In her now-classic 1984 essay, “Thinking Sex: Notes for a Radical Theory of the Politics of Sexuality,” Gayle Rubin uses the term “fallacy of misplaced scale” to describe how “sexual acts are burdened with an excess of significance.” As Rubin explains, the state pathologizes and criminalizes “benign sexual variation”: those preferences or behaviors that do not align with a unique standard. “Sex law is the most adamantine instrument of sexual stratification and erotic persecution,” Rubin continues, observing that “the state routinely intervenes in sexual behavior at a level that would not be tolerated in other areas of social life.”
In 2019, gender discourses, perhaps even more than discourses of sexual preferences and behaviors, exemplify the fallacy of misplaced scale. The mere fact of existing-while-trans (or gender nonconforming) is seen as a danger to society. Trans children, in particular, are at the core of North American and European moral panics. Disproportionately targeted by medical and legislative regulation, trans children are under assault—although this assault often mislabels itself as “concern” or “responsibility.”
The moral panic produced by the fallacy of misplaced scale obscures the fact that trans children are nothing new. In Histories of the Transgender Child, Jules Gill-Peterson recovers trans children’s history. More specifically, Gill-Peterson focuses on the role that trans children played in the development of medicine and science. Histories of the Transgender Child sketches a loose chronology. Its first half examines trans childhood in the medical and scientific debates of the late nineteenth and early twentieth centuries, while its second gathers case studies of trans children’s interactions with medical and scientific systems from the 1950s to the 1970s.
In the late nineteenth century, biological models shifted from mechanist understandings of the nervous system to an endocrinological conception of growth and development. When in 1891 Hans Driesch separated two embryonic sea urchin cells, it was with the expectation that each would be malformed since each lacked the parts the other cell contained. Instead, each cell in Driesch’s experiment formed a whole embryo on its own, proving that cells do not contain miniature versions of the organs they will become. Cells are indeed reserves of potential. Sex characteristics also showed surprising degrees of freedom from any presumptive endpoint in morphology, strangely unmoored from the binary system they allegedly produce. For example, a castrated bird will be feminized, but surgically inserting the testes into the stomach results in remasculinization. What matters, in other words, isn’t the body’s original shape but its willingness to adopt new form in response to specific conditions.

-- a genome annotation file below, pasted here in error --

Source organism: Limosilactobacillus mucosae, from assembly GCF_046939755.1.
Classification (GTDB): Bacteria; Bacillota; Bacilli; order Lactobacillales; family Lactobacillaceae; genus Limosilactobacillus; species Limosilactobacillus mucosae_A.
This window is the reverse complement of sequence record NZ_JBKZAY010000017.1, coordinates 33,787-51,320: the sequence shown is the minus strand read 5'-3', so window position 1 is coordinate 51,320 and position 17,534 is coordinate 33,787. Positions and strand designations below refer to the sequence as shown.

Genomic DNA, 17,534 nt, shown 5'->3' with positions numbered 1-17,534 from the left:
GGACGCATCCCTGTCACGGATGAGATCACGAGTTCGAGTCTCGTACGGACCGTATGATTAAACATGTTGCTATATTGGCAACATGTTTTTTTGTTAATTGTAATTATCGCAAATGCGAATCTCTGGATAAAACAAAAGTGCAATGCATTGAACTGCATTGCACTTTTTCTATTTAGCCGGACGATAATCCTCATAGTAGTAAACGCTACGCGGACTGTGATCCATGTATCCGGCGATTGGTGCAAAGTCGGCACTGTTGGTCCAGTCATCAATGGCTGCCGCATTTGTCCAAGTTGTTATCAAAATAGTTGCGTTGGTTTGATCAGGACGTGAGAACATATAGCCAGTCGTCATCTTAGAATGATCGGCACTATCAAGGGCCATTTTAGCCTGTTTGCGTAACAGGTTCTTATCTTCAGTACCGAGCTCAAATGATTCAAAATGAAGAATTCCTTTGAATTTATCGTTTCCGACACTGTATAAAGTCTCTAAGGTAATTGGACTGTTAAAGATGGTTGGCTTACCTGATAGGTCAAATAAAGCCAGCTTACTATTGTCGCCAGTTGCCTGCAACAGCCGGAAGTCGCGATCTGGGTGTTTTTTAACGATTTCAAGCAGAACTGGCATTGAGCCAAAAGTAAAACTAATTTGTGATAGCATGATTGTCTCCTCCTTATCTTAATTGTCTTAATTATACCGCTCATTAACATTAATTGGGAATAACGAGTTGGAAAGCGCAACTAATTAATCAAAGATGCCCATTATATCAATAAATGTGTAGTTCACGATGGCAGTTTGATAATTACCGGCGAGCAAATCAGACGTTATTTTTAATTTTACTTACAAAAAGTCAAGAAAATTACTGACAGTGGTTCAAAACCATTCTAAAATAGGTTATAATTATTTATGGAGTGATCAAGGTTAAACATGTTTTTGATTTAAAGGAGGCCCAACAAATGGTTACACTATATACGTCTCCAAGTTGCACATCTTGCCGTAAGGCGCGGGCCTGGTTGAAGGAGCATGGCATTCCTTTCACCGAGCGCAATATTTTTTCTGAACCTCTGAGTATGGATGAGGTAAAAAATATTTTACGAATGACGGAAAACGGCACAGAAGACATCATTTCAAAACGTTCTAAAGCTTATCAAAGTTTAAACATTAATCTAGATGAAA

These nineteenth-century experiments inaugurated the hormonal theory of the body and introduced a structural ambivalence that only grew stronger when it leapt the barrier from experimental science to medical application. On the one hand, biological plasticity promised medical science unprecedented access to the body’s living systems. On the other hand, plasticity strongly implied that many different bodies might be understood as natural. In asserting originary plasticity, these doctors hinted at the radical claim that anatomy does not have a destiny, let alone gives us ours.